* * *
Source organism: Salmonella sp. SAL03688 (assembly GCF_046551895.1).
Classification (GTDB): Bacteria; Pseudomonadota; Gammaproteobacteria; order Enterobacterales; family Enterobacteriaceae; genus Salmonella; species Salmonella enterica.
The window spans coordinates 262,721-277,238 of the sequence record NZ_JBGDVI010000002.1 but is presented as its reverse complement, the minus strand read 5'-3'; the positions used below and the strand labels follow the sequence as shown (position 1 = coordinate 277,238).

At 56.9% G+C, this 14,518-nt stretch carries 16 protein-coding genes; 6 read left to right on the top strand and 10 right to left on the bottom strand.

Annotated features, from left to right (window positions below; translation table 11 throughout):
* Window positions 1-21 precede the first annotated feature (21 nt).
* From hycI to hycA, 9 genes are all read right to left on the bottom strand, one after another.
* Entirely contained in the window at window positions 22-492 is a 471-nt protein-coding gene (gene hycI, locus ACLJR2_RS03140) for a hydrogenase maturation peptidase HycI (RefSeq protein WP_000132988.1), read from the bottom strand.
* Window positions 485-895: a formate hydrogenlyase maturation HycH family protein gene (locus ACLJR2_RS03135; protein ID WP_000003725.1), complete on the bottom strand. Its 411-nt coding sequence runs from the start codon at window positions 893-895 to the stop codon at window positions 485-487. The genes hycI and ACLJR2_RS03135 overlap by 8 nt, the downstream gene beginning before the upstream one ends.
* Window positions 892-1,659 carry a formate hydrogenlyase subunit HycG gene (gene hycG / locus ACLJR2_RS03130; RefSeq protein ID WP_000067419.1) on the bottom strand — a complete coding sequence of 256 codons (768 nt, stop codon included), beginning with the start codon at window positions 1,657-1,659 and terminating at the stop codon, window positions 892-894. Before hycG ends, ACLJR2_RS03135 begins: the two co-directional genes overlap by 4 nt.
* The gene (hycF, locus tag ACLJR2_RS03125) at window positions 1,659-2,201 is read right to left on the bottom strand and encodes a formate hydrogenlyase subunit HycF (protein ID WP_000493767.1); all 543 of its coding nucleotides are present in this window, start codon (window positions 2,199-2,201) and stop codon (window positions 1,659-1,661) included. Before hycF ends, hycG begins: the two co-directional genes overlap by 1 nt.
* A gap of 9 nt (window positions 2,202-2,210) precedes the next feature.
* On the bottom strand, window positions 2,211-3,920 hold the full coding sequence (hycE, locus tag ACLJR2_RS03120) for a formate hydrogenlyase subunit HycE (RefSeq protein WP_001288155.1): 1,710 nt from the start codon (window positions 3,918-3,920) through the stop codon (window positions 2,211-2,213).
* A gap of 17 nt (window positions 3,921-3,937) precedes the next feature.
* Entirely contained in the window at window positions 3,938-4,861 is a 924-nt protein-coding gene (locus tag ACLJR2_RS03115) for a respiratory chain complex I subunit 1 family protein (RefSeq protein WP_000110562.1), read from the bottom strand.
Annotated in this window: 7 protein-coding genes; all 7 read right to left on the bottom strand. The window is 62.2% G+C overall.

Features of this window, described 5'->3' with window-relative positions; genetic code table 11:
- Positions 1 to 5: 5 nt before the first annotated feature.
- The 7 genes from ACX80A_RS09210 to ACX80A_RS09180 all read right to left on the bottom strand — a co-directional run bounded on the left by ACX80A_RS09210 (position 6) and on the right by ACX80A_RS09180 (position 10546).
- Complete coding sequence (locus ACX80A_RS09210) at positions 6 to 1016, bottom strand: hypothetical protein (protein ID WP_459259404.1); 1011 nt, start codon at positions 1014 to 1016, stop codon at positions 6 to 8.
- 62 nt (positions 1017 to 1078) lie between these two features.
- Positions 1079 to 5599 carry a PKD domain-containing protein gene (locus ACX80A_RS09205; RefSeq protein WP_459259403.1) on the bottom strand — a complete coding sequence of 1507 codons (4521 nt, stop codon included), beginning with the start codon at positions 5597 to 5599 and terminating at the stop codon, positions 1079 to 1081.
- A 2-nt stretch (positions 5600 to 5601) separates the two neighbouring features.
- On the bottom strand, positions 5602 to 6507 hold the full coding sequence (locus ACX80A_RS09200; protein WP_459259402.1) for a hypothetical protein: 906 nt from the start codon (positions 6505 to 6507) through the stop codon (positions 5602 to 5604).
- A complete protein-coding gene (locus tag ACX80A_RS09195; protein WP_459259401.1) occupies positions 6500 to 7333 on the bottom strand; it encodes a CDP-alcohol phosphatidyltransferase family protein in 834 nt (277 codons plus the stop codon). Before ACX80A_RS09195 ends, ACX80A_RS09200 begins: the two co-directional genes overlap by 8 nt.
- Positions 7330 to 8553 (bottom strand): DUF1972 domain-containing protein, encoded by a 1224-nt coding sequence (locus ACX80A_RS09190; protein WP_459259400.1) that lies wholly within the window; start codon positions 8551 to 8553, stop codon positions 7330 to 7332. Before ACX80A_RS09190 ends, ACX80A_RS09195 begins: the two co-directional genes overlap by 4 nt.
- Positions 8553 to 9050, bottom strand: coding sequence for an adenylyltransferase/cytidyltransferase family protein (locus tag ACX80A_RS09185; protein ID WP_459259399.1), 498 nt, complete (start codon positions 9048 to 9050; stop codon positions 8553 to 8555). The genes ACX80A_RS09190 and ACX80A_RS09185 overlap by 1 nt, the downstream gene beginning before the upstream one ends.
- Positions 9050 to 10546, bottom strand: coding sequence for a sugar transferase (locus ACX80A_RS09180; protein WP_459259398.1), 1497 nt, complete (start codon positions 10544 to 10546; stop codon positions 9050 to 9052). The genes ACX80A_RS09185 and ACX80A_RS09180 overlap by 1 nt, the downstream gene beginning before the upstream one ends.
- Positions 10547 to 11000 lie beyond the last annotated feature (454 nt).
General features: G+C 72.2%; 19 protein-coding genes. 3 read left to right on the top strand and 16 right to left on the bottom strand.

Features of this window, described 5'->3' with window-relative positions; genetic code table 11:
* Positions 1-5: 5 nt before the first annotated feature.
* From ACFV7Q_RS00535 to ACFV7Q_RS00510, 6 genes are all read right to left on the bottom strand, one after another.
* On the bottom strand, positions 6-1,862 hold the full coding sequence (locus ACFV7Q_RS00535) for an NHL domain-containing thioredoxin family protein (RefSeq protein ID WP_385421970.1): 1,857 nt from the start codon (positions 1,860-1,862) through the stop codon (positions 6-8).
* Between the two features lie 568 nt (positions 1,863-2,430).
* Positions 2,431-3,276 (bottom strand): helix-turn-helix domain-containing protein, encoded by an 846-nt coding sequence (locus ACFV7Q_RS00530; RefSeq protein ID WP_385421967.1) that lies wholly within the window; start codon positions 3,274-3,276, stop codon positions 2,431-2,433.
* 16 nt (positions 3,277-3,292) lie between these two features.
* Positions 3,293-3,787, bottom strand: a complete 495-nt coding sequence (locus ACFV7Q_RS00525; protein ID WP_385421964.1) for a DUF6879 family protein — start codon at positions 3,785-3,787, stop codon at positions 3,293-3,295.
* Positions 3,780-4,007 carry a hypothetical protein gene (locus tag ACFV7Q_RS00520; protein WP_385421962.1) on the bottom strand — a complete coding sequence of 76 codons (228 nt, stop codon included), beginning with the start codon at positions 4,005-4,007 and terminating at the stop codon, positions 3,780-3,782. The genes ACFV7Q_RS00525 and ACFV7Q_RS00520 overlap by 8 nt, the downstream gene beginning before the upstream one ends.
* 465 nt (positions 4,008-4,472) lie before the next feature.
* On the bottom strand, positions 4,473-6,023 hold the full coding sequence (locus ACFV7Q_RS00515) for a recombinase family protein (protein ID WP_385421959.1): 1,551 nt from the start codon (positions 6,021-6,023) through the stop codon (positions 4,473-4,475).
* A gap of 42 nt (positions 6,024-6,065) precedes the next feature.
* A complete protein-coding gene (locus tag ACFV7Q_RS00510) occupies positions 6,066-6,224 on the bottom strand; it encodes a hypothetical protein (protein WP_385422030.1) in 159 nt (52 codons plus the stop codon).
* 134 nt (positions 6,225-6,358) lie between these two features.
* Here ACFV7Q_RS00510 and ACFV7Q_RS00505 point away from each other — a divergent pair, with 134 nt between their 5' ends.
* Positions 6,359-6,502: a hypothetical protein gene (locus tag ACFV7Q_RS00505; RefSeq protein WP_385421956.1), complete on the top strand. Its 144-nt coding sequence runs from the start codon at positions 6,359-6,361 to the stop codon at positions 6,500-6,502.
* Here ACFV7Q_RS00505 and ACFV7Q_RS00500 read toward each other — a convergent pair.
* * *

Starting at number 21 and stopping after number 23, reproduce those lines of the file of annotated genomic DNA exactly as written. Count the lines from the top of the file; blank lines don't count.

- 62 nt (positions 1017 to 1078) lie between these two features.
- Positions 1079 to 5599 carry a PKD domain-containing protein gene (locus ACX80A_RS09205; RefSeq protein WP_459259403.1) on the bottom strand — a complete coding sequence of 1507 codons (4521 nt, stop codon included), beginning with the start codon at positions 5597 to 5599 and terminating at the stop codon, positions 1079 to 1081.
- A 2-nt stretch (positions 5600 to 5601) separates the two neighbouring features.